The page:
• #23259
      Alan M
      Participant

      As a matter of fact, I have this same experience, Bruce.  I purchased a treadmill last September and started in earnest.  But after a couple of months of treading, I noticed a similar response, that I termed “weak in the knees”.   Both my knees were operated on (due to my earlier career ‘bush bashing’) so I attributed this noticeable weakening to bad joints.  It actually got me worried enough that I stopped treading recently.

      Now that I read the responses your astute post has elicited, I’m beginning to wonder if many PwP struggle like this?

    • #23266
      Louis Comitini
      Participant

      Good Day From Montreal Canada :-)—I take my Levo/Carb at 7 a.m. and start working out around 8ish for an hour or so, Stretch 15 minutes/ Treadmill-1/2 hour ( a few minutes in between of a slow jog)/Biking 10 minutes/elliptical 5 to 10 minutes/rowing 5 minutes/ and YES after that I feel a little tired and the legs are usually weak afterwards.  So I usually go listen the radio for a half hour take a shower and eat some fruits and a then a fruit-Shake, wait a half hour then at 10 I take another pill at 10 and if I also get a good night sleep I start the day.  That is when I have a good day! 🙂

      58 almost 59 – Been diagnosed since August 2018 — 3 1/2 years, but as most of us had it for at least 2 to 5 years prior. No tremors yet but have most of the other symptoms, Gait issues, Anxiety, fatigue, sleep issues, swallowing at times.  It could be worse, so I try to stay positive and feel fortunate and have what I have and try to deal the best I can!

      Louis Comitini

       

    • #23267
      Daniel Novak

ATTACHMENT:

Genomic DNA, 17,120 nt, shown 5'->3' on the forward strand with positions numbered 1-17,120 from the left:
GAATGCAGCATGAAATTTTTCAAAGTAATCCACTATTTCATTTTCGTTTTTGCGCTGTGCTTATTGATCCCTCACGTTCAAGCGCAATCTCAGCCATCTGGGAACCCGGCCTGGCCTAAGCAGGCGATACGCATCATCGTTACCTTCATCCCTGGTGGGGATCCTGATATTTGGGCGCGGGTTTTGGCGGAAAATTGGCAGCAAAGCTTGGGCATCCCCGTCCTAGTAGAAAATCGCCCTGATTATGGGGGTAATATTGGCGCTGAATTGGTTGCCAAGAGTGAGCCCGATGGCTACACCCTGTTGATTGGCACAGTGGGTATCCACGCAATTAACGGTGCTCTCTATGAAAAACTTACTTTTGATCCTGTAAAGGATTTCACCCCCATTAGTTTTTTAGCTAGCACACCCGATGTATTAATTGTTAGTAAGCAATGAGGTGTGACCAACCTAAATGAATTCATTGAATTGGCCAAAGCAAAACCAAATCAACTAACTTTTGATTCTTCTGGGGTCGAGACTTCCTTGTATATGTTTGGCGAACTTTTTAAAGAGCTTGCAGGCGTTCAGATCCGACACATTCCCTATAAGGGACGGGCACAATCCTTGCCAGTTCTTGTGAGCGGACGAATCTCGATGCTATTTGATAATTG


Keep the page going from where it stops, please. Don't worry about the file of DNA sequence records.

Participant

      Louis, thanks for sharing.  It sounds as if you are part of the 30% of PwP that do not present tremor as a major symptom.

    • #23268
      David Blacker
      Participant

      Hi Bruce

      A few things.

      You should probably get a thorough review by your neurologist or internist to ensure there is not another cause for your leg weakness such as poor circulation or spinal canal narrowing.

      More L-dopa may be needed; great to see Eric Ahklkog chipping into this discussion ; his books are a “must read” and his views on exercise are progressive and world leading

      Finally, input from an exercise physiologist to tailor and vary your training program should help ; slogging   Out the same distance on a treadmill all the time will lead to initial improvement, a plateau and then decline . Athletes don’t train like that, nor should we with PD; they have quiet weeks and variation- get good advice from an exercise physiologist and it can help a lot

      best wishes

      David Blacker

      neurologist with PD

       

       

       

       

       

    • #23272
      Bruce Van Camp
      Participant

      Thanks to all of you who posted comments. I’ve got some good ideas to go with now.